The same year he joined LERA, he married my mother on October 31, 1970. Dad always joked that he couldn't forget their anniversary because not only was it Halloween but it was also my mother's birthday. As a couple, they looked for a martial art that they could practice together. My mom saw an Aikido demonstration in the city and soon after they joined the NY Aikikai. They routinely practiced early in the morning followed by breakfast with other practitioners before heading to work. Over time, both my parents rose in the ranks and started to teach classes in the morning. When I was little (from age 5-8), my father took the time to teach me and be my partner. As an Aikido instructor, dad was great at explaining each technique and demonstrating its effectiveness. To say the least, I was well-behaved cause I did not want to be called up when he demonstrated a technique with me in front of the class. It was funny and embarrassing at the same time.

The idea of assembling a collective of like minded politically engaged people, remained a goal he wanted to fulfill. At the same time, his idea for the design of a communal house came into being. My father, mother, David, a couple, and another friend joined together to form a collective with the intent of finding land, building a community house with smaller homes on the property, and living together. The collective formed during the Back to the Land years. After finding land in the Catskills region and beginning construction of the main building, three of the six members decided to leave after the first year because of other opportunities (and building a house was too big of a challenge for them). 

In spite the abrupt leaving of the three members and their financial support, my parents and David were able to carry on with their regular jobs in NYC to continue to support the farm. Being youthful, filled with energy and idealism, they were able to accomplish goals while having some fun on the way. While both working during the week in the City, my mother and father made the long trek to upstate New York to meet up with David to work on the construction on the house over the weekends. The work started in 1974 and has continued till the present. These were happy times for my family and it would take a few years before I joined them.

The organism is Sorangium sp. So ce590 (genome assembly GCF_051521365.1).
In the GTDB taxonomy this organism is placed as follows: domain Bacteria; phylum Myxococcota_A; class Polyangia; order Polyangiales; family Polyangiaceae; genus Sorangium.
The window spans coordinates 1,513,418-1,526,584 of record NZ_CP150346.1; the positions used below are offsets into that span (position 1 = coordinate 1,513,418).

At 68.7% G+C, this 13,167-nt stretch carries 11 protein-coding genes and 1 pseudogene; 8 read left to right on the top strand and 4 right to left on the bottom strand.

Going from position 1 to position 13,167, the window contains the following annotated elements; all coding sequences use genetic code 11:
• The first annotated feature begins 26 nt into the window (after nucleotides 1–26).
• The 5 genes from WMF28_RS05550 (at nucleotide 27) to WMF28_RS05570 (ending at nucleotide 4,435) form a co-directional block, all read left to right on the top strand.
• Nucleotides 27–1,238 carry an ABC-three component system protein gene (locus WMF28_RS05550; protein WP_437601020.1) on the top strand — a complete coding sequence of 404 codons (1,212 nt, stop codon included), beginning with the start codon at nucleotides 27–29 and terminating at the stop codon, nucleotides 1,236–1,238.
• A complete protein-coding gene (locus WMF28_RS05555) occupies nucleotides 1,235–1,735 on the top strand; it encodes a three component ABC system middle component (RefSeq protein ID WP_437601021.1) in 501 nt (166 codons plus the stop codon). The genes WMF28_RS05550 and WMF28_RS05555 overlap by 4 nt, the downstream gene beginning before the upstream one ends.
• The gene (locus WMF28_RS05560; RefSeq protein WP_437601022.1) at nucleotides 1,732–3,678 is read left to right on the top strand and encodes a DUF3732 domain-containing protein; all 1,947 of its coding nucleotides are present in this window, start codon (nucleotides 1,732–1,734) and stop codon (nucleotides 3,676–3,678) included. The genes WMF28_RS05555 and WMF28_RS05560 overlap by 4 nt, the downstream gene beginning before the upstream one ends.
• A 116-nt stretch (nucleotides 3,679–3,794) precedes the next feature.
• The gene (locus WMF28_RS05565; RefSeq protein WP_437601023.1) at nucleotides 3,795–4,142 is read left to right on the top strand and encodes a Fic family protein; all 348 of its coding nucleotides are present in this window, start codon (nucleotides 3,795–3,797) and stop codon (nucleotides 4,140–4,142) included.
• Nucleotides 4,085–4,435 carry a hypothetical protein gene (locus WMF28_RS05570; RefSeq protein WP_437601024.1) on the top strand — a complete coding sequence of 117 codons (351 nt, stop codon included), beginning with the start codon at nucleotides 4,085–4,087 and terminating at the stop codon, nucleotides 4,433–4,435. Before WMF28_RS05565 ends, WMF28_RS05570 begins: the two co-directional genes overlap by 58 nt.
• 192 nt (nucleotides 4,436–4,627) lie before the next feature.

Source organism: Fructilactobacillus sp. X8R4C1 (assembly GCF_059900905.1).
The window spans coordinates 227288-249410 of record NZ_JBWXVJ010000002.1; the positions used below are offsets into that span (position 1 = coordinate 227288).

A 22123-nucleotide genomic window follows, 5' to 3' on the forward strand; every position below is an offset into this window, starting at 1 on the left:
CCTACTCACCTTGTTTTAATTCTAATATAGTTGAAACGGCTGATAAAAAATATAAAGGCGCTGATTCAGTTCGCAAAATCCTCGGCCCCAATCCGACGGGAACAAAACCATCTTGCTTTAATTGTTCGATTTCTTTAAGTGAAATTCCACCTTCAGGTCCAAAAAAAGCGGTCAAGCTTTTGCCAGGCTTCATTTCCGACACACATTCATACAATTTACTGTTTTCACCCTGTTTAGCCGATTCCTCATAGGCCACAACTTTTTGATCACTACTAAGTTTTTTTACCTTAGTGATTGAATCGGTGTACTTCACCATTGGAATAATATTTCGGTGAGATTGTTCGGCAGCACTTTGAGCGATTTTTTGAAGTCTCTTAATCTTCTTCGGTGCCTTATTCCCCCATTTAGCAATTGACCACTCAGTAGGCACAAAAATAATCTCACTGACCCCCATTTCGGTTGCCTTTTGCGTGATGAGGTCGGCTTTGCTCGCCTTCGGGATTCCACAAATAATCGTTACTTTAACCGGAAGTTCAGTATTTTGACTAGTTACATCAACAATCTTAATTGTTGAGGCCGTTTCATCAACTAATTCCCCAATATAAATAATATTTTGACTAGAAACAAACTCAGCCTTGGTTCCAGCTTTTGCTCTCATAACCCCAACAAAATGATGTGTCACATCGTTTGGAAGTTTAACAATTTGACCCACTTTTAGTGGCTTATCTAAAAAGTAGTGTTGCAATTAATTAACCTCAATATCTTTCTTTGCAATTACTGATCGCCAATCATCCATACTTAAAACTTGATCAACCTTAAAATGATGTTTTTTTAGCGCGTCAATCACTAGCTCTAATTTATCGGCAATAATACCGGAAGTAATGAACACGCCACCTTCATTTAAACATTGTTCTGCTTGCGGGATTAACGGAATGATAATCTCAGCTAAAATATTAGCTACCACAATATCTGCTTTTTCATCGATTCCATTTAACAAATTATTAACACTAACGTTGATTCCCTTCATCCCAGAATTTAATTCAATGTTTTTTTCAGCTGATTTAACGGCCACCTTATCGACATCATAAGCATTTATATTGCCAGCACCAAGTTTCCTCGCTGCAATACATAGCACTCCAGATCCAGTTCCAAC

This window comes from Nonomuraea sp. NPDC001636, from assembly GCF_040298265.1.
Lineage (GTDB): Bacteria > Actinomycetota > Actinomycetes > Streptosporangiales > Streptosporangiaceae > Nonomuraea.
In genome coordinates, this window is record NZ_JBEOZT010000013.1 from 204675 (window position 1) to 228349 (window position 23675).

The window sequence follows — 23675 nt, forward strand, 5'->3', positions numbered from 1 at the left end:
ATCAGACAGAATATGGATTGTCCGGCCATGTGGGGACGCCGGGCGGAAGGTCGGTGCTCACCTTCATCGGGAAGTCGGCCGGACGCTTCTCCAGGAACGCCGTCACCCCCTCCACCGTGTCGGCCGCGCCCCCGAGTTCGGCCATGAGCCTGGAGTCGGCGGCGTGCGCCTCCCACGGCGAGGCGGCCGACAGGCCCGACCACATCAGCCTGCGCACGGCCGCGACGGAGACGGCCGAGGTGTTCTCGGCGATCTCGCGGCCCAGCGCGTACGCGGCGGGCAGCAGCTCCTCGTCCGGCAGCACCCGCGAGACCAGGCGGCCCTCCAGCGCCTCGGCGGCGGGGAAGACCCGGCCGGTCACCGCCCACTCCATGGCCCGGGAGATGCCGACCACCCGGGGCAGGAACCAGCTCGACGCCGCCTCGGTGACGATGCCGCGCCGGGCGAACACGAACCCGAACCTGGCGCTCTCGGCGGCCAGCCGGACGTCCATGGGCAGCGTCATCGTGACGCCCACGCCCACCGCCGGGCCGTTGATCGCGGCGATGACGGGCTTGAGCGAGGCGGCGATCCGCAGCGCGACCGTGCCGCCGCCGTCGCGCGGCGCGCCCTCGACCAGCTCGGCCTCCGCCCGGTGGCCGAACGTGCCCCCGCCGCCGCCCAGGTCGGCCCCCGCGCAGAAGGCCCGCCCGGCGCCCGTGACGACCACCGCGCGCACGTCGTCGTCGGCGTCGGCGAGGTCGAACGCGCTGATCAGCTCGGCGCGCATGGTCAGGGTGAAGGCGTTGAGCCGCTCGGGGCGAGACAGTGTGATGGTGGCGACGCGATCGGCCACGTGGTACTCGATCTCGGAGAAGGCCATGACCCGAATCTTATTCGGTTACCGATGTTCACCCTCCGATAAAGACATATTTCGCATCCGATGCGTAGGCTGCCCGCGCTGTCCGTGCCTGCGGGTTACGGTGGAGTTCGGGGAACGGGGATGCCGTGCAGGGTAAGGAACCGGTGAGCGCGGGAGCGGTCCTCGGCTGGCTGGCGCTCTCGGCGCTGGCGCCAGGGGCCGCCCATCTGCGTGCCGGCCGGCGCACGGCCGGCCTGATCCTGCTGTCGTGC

A Dedication to My Father: Youth & Activism

My father had an interest in architecture and after two years in community college and earning his associates degree, he attended UC Berkeley's school of architecture. He arrived in the late 60s when students were protesting against the Vietnam War and other social issues of the time. Dad was focused on his studies, training to be a draftsman, and proudly graduated from his program. 

My father was in his 20s and during the late 60s/70s, it was the period in his life he became an activist engaged in Leftist politics. To avoid the draft, he became a VISTA volunteer. Moving from California to Waterbury, Connecticut, dad became more politically active while working with African American mothers who were on welfare and living in the public projects. He witnessed the racist injustices that put these mothers into perpetual poverty. During this time, he met his best friend and now my stepfather, David, who was engaged in protesting the Vietnam War. Later on, they moved to the East Village in the early 70s. My father met my mother through political meetings in Chinatown.

Dad became more politically engaged because of his personal experience with racism and the hypocrisy of the American government, who had uprooted his family and many others to internment camps ("relocation centers", aka concentration camps) during WWII . He wanted to prevent this from happening to my mother, his Chinese American wife, due to the growing adversarial relationship between the USA and China. He truly believed that the internment camp could happen again to his family and his future offspring.